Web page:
Beyond the Core: 10 Keys to Optimizing Digital Insurance Strategy

For insurance carriers today, all roads lead to digital. Those that want to retain their competitive advantages should apply ten keys to digital strategy design.

Editor’s Note:Imran Ilyas’ co-author for this piece was Keval Mehta, who specializes in operationalizing digital strategy within PwC’s Advisory Services.

Situation: We are seeing an unprecedented investment by small-to-mid-sized carriers in policy, billing and claims transformation programs. This is creating the foundation for future strategic initiatives, such as digital strategy and data analytics. While these transformational programs are front and center of many carriers’ strategic spend, there is increased pressure to gain more value from these investments and engage the customers and agents in innovative ways.

Opportunity: Today, all roads lead to digital. Changes in consumer behaviors have driven the evolution of distribution channels and how carriers interact with customers and agents. 45 percent of carriers expect distribution destruction, where customers buy direct and even form groups to negotiate bulk direct purchases. As customers demand simplicity, transparency and speed in transactions, technologies such as B2C, digital capabilities for B2B, mobile, and social media have become key strategic investments.

Complexity: Digital’s strategic prominence is undisputable. However, companies that cannot effectively operationalize digital strategy will be at a competitive disadvantage. Such a disadvantage occurs when a digital strategy considers only one dimension of innovation and gives too little thought to other dimensions, including consumer-centricity, product, technology, and other business functions, as well as how they can all work together to create a market differentiator.

Digital Strategy Design Considerations: Here are ten key considerations for carriers as they design their digital strategy:

    1. What are the architecture design considerations? Many carriers are attempting to determine if their existing policy administration packages can adapt to meet the digital needs (e.g., the online sales channel) or if their architecture should be service oriented and build custom user interfaces on top of policy administration platforms. When making this decision, carriers must consider their overall business strategy, target customer base, cost of implementation and maintenance, IT resource skills, organization structure, business flexibility, and speed to market. Depending on each carrier’s unique circumstances, they should carefully evaluate these factors in order to create the optimal digital architecture.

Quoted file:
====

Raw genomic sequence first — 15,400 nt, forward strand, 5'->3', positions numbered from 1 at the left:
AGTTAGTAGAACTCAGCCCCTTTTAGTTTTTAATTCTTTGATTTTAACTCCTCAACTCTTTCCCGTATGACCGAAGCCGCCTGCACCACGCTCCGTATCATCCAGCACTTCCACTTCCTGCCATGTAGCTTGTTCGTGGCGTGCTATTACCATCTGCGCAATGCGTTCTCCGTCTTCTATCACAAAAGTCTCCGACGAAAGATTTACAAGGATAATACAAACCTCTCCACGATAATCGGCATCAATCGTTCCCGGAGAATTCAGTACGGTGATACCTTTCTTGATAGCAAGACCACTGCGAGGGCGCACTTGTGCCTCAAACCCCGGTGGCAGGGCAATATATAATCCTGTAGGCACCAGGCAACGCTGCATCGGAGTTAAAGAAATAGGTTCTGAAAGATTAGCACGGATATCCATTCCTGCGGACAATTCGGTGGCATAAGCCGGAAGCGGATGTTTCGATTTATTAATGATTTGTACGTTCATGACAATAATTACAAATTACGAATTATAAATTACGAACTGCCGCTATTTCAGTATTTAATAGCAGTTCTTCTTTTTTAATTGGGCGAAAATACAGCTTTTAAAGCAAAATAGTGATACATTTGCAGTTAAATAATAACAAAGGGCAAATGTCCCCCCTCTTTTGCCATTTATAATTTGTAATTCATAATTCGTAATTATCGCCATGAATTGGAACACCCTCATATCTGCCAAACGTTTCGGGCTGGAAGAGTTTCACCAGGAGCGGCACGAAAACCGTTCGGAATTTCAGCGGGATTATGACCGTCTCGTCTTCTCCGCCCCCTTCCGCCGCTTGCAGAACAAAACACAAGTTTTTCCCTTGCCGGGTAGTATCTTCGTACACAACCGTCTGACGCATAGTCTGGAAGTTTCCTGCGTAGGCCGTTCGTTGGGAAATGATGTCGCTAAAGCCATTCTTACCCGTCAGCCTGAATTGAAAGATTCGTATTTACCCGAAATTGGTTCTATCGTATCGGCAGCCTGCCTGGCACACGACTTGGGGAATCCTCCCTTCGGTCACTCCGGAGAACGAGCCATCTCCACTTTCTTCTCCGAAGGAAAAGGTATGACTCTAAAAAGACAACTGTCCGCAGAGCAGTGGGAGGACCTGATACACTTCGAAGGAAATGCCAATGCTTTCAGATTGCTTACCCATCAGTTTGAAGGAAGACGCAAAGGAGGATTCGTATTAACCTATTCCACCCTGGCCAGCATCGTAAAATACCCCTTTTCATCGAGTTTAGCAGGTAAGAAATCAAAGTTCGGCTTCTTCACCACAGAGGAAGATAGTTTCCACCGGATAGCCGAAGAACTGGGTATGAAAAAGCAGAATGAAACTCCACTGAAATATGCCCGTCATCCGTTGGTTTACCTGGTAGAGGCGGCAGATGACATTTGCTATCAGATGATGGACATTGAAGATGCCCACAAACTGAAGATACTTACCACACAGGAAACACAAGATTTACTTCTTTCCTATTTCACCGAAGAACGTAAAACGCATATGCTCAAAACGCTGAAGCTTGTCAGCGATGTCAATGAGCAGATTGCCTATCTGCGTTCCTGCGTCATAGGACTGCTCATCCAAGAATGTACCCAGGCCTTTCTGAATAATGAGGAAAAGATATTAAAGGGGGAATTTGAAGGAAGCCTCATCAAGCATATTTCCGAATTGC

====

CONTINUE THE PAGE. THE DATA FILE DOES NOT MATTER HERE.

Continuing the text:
2. How can we create seamless, cross-channel capability? While investments in digital initiatives open up new channels and capabilities, such as online, mobile, social media and analytics, carriers must ensure that they develop these capabilities in such a way to provide an omnichannel experience without alienating agents. Carriers should apply a B2C and B2B lens to digital capabilities in order to minimize unforeseen agency disruption.
    3. What are the wider implications across the value chain such as self-service? Digital strategy is no exception to the Kano model of customer satisfaction. Beyond online sales capabilities, customers will demand similar functionality in servicing, claims and billing. As carriers look to operationalize their digital strategy, they will need to offer consistent functionality in order to provide a holistic digital experience.